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Caring for a Tenckhoff catheter fact sheet

Caring for a Tenckhoff catheter

Before your child starts peritoneal dialysis, a Tenckhoff catheter must be placed inside their abdomen by a specialist surgeon. Caring for your child’s Tenckhoff catheter will become part of your family’s daily routine. Ask your child’s care team any questions you have.

The peritoneal cavity

The peritoneal cavity contains many internal organs such as the stomach, liver, intestines and bladder. Inside this space, a membrane (thin film of tissues) forms a sack around these organs and keeps them all in place. The tip of the Tenckhoff catheter lies low in your child’s pelvis, between the bladder and the rectum. The place where the catheter comes out of the abdomen is called the exit site. The catheter will stay in your child’s abdomen for as long as he/she needs peritoneal dialysis.

What does the Tenckhoff catheter do?

The Tenckhoff Catheter has many small holes in it for dialysis fluid to run in and out of your child’s abdomen. Dialysis fluid contains sterile water, salts and sugar (glucose). This fluid draws out waste products and water from the blood vessels covering the surfaces of the peritoneal membrane, acting like a filter. This is usually done at night while your child is asleep and connected to a dialysis machine.

We will try to put your child’s Tenckhoff catheter in two to three weeks before starting dialysis. This gives the wound plenty of time to heal. It also helps prevent complications such as leaks or infection. Occasionally, the catheter needs to be used sooner after surgery.

Your child’s surgery

Your child may be required to stay in hospital overnight and remain until he/she has met the expected recovery outcomes. Ask your child’s nurse about these.

Please bring a list of all the medicines your child is taking. This includes herbal or homeopathic tonics. Most medications can continue as usual.

An anaesthetist will see your child before they have surgery. The anaesthetist will discuss the following with you and your child:

  • The choice of anaesthetic.
  • Whether it would be helpful for you to stay with your child as the anaesthetic begins.
  • What kind of pain-relieving medicine he or she will require after your child wakes up.
  • What happens if your child is feeling sick or vomiting after the operation.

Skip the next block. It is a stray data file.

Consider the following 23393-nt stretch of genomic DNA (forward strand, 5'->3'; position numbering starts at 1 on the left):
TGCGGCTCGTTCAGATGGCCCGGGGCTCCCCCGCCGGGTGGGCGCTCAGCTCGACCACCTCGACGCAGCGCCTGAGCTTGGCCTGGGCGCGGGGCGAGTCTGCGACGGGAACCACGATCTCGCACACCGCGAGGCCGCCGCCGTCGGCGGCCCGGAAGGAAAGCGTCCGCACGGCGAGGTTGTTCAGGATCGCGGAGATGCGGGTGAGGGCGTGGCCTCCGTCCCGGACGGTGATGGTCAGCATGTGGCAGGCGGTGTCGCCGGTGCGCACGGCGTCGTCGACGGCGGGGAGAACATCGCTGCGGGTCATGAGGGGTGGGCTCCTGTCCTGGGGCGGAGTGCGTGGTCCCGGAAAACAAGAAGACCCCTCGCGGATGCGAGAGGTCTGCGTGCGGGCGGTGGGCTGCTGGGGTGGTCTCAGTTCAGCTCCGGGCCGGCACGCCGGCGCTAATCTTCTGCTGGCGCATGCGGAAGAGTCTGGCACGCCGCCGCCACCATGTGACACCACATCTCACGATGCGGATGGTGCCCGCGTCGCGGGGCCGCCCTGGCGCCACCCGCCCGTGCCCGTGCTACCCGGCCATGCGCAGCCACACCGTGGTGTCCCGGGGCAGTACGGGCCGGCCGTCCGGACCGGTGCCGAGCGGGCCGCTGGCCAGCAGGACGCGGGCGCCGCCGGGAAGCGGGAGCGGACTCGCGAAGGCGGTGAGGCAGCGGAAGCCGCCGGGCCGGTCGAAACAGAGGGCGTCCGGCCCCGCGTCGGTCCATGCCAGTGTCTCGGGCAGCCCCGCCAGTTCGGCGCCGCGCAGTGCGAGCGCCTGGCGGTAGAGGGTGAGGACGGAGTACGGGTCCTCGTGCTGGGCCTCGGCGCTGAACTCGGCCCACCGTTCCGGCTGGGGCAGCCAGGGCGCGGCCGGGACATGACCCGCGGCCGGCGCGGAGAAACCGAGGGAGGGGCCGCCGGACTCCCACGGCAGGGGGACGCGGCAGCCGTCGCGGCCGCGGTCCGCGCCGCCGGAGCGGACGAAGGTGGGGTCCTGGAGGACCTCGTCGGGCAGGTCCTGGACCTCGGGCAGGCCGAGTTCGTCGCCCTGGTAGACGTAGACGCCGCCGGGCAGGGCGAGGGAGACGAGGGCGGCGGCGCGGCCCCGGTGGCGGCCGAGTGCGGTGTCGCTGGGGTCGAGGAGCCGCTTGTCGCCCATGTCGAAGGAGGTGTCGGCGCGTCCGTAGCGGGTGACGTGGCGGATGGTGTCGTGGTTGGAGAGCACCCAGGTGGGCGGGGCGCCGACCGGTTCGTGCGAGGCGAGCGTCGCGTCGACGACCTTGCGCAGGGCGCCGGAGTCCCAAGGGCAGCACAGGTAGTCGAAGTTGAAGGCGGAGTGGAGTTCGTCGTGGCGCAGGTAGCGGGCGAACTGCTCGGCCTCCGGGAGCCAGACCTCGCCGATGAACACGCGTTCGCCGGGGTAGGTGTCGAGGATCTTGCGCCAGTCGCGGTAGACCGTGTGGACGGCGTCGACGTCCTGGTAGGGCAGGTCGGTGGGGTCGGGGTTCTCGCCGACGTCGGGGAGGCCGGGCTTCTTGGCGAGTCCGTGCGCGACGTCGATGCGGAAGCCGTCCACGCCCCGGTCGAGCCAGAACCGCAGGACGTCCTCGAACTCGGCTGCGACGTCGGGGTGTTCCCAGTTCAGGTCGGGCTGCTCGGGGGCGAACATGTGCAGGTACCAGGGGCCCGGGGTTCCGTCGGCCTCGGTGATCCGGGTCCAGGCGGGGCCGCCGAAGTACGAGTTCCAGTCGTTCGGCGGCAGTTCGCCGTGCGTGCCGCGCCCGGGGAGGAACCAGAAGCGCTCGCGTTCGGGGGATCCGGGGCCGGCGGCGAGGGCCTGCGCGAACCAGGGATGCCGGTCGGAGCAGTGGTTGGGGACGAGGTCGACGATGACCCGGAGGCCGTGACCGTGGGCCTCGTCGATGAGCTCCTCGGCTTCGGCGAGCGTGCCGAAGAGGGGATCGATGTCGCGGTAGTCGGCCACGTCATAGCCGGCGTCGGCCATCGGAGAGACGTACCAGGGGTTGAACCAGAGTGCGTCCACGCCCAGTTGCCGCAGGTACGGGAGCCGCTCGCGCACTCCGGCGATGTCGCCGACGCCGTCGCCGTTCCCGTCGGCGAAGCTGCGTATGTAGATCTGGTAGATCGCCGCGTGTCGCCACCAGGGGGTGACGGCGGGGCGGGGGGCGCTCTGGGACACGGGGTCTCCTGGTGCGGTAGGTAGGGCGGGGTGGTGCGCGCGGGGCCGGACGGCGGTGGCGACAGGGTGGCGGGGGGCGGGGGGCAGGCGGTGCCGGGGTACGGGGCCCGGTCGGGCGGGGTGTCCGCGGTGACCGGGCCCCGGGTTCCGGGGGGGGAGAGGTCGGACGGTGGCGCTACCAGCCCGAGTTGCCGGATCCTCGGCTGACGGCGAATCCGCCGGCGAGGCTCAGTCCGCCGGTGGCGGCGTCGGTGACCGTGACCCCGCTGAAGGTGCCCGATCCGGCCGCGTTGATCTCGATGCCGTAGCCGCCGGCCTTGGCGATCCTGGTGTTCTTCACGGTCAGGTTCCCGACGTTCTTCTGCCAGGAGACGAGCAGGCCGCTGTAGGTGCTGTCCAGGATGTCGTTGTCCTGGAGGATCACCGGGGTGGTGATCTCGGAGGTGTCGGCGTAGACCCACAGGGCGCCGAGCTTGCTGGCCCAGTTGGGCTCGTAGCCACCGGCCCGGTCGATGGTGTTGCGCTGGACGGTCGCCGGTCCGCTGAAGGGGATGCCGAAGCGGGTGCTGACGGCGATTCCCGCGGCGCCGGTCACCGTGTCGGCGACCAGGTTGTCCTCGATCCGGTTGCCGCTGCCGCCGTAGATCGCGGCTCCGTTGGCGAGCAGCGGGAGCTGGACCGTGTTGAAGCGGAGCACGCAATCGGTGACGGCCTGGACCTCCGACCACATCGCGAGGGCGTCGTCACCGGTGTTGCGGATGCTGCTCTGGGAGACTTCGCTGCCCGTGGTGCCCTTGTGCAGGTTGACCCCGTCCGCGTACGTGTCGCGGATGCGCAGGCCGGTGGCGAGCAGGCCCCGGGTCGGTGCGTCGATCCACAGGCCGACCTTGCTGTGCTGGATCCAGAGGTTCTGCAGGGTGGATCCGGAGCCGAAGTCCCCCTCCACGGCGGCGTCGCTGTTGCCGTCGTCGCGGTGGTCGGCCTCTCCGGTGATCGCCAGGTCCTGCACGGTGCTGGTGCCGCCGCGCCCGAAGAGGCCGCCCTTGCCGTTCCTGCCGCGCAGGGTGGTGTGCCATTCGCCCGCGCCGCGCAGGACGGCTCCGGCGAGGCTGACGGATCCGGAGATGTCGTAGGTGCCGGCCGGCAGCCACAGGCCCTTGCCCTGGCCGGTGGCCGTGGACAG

• Previous experiences with anaesthesia and surgery.
  • Medicines your child is currently taking.

When it is time for your child’s operation, their nurse will take them to the operating suite. You may walk with or carry your child.

What to expect after surgery

After the operation, your child will be transferred to the post anaesthetic care unit. A nurse will call you when you can sit with your child. It is important for you to be there when your child ‘wakes up’ as they will need to see your familiar face. Please be aware that it can be distressing to see your child waking from anaesthetic. Your child may be sleeping, crying or be quietly awake. Often children will begin to cry when they see a parent/ familiar face. When it is safe to do so, your child will be transferred to their room.

After the operation your child will have fluids and pain medicine as discussed with the anaesthetist prior to surgery. Your child will have a dressing over the exit site area of the catheter. You may also notice another cut, not too far away from the exit site. This cut will have been closed with dissolvable stitches which dissolve over the next 10 to 14 days.

Your child’s nurse will assess them and record their temperature, heart rate, respiratory rate and blood pressure. They will also check any medicines, the Tenckhoff tubing, and the site of the intravenous drip. The exit site dressing will be checked for excessive bleeding or bruising. They will also check if your child’s needs any pain-relieving medicine.

Your nurse will assess your child frequently after the operation, and will wake them throughout the night to do so. Don’t be alarmed – this is normal and important to your child’s progress. The team of doctors who operated on your child will also review them.